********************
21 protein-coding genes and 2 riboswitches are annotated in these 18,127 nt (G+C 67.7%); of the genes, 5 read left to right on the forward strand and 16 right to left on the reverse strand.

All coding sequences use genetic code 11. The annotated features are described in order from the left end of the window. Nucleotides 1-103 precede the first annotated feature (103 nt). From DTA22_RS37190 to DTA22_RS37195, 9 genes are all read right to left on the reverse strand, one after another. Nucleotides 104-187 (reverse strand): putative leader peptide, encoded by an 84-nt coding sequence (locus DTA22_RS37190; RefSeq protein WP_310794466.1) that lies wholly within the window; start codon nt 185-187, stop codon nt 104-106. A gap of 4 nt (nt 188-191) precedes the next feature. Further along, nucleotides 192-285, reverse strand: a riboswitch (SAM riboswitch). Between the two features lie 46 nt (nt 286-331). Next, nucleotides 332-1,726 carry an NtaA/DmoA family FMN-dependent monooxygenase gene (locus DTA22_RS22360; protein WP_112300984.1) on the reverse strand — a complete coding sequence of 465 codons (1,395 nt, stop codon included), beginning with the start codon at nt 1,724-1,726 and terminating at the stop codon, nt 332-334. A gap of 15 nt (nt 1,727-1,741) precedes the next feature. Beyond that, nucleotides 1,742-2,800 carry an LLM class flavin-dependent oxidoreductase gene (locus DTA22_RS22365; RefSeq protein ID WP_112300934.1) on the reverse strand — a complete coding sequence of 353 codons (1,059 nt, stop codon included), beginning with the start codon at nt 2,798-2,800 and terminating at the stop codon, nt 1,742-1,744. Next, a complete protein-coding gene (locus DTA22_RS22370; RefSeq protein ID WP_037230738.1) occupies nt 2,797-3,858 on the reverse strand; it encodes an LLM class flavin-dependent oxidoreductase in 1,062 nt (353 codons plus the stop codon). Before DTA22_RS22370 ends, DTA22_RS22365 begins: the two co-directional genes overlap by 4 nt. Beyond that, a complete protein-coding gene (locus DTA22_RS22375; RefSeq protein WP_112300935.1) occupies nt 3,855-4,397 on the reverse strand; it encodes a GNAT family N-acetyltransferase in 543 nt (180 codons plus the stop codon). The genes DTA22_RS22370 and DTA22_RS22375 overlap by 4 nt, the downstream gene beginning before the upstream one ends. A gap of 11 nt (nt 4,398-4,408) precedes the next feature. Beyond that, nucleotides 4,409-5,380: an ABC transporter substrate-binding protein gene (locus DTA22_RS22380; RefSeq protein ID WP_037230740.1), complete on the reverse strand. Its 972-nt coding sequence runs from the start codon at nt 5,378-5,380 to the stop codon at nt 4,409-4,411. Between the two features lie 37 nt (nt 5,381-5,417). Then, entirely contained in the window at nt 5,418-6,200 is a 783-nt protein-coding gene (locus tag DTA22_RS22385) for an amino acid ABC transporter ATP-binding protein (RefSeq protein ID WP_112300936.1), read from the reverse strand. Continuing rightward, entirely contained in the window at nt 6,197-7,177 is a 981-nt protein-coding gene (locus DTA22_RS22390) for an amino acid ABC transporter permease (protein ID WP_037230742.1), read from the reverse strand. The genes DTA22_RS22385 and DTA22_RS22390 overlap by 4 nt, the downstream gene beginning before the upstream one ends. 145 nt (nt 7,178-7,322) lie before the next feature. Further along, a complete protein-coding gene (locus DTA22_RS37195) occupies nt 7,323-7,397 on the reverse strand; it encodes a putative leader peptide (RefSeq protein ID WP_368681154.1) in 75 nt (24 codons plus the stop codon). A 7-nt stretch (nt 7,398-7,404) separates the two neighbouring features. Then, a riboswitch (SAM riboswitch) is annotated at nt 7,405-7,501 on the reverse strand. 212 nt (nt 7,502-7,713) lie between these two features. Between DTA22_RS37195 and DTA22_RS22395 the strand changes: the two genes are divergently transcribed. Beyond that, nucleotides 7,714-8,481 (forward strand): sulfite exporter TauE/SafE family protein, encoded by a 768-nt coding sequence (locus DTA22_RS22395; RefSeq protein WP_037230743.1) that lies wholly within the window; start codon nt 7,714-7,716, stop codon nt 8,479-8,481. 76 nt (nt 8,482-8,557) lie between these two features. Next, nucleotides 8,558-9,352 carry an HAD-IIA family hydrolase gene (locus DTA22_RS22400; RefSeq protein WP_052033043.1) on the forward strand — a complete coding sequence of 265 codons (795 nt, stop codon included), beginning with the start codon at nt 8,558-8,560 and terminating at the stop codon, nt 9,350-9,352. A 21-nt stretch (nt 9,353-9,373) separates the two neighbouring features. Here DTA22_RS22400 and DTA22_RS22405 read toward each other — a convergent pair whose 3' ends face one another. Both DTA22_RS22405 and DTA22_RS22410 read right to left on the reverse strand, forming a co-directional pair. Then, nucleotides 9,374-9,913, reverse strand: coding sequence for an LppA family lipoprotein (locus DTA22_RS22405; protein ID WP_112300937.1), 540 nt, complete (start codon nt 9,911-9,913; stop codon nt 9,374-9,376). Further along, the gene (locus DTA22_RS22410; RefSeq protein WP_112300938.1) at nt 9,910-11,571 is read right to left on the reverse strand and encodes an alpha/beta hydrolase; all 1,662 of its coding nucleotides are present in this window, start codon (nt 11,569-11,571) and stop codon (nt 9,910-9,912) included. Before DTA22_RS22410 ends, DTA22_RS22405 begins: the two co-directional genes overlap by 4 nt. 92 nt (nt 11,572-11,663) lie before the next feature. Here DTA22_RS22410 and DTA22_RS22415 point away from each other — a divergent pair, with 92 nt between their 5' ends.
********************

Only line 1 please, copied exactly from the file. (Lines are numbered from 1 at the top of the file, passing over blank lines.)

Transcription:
21 protein-coding genes and 2 riboswitches are annotated in these 18,127 nt (G+C 67.7%); of the genes, 5 read left to right on the forward strand and 16 right to left on the reverse strand.